When Rev. Sally Bingham steps up to the pulpit at San Francisco's Grace Cathedral, her mission isn't just to save souls, but to save the environment. The environmental minister (her official job title) is converting Episcopal congregations across the nation to the life of energy conservation. "No institution is better suited to preach clean air, water, and land than the institutions that profess a love of God and God's creation," Bingham said.
Along with Steve MacAusland, Bingham founded the Episcopal Power and Light ministry in 1997. The group persuaded 27 California churches to install solar panels and 61 churches to switch to a renewable power company called Green Mountain Energy. By consolidating the purchasing power of the state's churches, EP&L was able to secure green energy at a bargain price. Unfortunately, deregulation of California's power industry forced Green Mountain Energy to pull the plug on its California customers. In turn, churches had no choice but to again power their sacred spaces with fossil fuels. "We carry tremendous guilt knowing that we are polluting our neighbor's air every time we turn on the lights," said Bingham. "We have been forced into sinful behavior that frightens us."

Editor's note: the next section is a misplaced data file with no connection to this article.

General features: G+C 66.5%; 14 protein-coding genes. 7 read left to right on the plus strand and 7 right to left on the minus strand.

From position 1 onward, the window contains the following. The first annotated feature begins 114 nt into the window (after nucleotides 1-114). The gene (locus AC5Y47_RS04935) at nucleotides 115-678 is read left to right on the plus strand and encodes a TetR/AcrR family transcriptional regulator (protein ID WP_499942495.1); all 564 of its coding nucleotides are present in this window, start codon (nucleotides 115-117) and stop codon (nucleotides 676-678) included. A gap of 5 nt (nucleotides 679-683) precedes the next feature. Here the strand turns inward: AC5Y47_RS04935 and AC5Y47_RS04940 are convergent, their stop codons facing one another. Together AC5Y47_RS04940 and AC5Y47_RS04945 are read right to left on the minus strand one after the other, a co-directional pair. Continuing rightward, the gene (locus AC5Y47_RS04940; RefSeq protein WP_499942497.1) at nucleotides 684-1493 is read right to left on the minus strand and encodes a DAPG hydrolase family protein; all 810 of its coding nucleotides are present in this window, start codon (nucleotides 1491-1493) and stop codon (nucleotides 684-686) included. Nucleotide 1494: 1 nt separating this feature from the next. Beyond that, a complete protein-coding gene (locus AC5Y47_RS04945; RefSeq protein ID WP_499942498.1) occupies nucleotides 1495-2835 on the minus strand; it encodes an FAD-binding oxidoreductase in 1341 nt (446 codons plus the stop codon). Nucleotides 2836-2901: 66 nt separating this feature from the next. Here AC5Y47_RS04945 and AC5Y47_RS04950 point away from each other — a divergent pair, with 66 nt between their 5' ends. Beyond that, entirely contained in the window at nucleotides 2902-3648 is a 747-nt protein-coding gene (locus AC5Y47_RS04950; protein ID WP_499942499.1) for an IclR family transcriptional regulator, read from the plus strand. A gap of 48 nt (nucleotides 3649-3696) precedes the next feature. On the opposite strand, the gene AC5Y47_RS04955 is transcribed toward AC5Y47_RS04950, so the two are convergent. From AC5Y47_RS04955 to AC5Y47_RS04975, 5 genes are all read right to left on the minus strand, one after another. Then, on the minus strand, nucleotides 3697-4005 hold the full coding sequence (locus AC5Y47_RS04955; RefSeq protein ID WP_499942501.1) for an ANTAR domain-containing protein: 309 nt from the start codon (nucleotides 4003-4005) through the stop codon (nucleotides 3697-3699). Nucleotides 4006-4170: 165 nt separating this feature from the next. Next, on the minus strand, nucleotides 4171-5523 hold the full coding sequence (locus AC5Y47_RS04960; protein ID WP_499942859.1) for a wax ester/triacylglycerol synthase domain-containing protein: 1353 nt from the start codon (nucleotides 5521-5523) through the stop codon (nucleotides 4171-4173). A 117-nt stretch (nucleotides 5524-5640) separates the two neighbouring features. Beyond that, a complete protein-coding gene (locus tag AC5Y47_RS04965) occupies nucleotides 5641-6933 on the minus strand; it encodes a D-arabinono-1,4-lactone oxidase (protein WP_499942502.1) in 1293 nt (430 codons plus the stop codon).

But as the following interview made clear when it appeared, Bingham was still full of hope, redoubling her efforts in the wake of the California energy crisis. Freelance writer April Thompson (firstname.lastname@example.org) spoke with Bingham at Grace Cathedral in August 2001. Thompson wrote about the environment, spirituality, and community issues for such magazines as The World and I, Native Peoples, and Natural Home .
April Thompson: Now that renewable energy companies like Green Mountain Energy have shut their doors in California, what do you see as the next step? How should churches be responding to California's energy crisis?